April 2023

Audacious South Yorkshire paedophile finally snared after sending Facebook friend request to victim

A sex abuse survivor believed she would take the horrific crimes she endured as a little girl ‘to the grave,’ but after receiving a Facebook friend request from the audacious South Yorkshire paedophile responsible, she decided she had to take action.

Keith Bailey, aged 62, is currently serving a 15-and-a-half year prison sentence for a string of sickening sex offences committed against two young girls in Rotherham in the 1970s and ‘80s.

Bailey, of Southey Crescent, Maltby, Rotherham, thought he had gotten away with his crimes for decades, but after he made the fateful decision to look up one of the girls he abused, Lisa*, on social media, even going so far as to try and make contact through a Facebook friend request – everything changed

Speaking out about the abuse for the first time, Lisa said: “He sent me a friend request, which I thought was god damn rude. He probably thought I’d forgotten about everything. I sent him a message back, asking him: ‘Why did you make me do that stuff when I was a little girl?’

“That triggered it off…it brought it all back because I’d tried to get on with my life.”

“I thought I was going to take this to the grave…if it hadn’t been for that Facebook friend request, I probably wouldn’t have told anybody,” continued Lisa, who was under the age of 10 when the abuse took place.

Bailey did not respond, but nevertheless the interaction still lit a fire under Lisa, motivating her to go to the police, and setting off a chain of events that resulted in Bailey’s second victim, Becky*, coming forward, and Bailey finally being brought to justice more than 40 years on from his wicked crimes.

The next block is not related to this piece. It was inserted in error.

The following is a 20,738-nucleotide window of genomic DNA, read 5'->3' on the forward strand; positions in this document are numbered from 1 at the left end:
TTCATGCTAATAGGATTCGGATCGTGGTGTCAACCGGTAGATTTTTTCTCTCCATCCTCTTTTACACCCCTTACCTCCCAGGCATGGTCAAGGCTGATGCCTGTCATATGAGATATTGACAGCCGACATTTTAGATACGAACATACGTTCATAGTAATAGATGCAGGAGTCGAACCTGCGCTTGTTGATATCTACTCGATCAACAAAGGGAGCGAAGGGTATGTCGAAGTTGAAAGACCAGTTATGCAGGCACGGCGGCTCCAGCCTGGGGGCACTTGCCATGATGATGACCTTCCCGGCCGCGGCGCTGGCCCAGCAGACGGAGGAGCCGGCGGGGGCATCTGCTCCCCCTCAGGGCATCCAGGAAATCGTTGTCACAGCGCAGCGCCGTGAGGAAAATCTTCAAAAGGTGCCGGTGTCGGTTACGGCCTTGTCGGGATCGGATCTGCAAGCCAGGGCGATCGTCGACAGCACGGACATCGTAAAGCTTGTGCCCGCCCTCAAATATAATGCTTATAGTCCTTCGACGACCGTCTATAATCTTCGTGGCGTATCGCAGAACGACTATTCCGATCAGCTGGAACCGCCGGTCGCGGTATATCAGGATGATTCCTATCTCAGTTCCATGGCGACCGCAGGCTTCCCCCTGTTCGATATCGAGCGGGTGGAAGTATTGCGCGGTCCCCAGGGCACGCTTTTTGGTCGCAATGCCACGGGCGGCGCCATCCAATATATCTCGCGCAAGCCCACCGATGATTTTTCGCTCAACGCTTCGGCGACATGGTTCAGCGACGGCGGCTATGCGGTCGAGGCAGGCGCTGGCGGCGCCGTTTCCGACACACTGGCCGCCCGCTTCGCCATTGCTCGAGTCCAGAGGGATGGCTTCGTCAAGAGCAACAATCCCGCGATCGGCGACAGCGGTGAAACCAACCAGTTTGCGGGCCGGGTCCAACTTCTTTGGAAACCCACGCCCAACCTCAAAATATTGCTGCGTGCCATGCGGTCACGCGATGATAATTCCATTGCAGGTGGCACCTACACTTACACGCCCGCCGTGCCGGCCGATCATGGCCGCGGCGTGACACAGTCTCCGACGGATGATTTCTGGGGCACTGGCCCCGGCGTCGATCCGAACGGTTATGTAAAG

Just like Lisa, Becky has also chosen to talk publicly. Through this article, both survivors want to firstly publicise the details of Bailey’s convictions, but they also hope it will help to give anyone who has been burdened with the weight of secretly carrying around similar trauma the strength to come forward – as well as an understanding of what to expect if they do.

Becky estimates being between three and four-years-old when Bailey abused her. She says that she too kept it to herself, after he threatened to ‘hurt’ her family if she ever dared to speak out.

And that fear has remained with Becky, who still lives in the Rotherham area, through to her adult years.

Due to Bailey’s connections to one part of the town, Becky says she has refused to go there, even when it meant missing out on precious time with loved ones as a consequence.

“I avoided the place, as an adult, not being able to go to town, Parkgate, constantly looking over my shoulder,” said Becky.

Lisa lives miles away from Rotherham, but has described how she has spent much of her adult years momentarily believing she had seen him in a crowd, and dreading having to see him again.

Despite the fear both survivors have been plagued with, once Lisa set the wheels in motion, both remained steadfast in their determination to see justice served – even through a challenging court process.

Bailey refused to admit his wrongdoing, entering not guilty pleas, resulting in him going on trial at Sheffield Crown Court.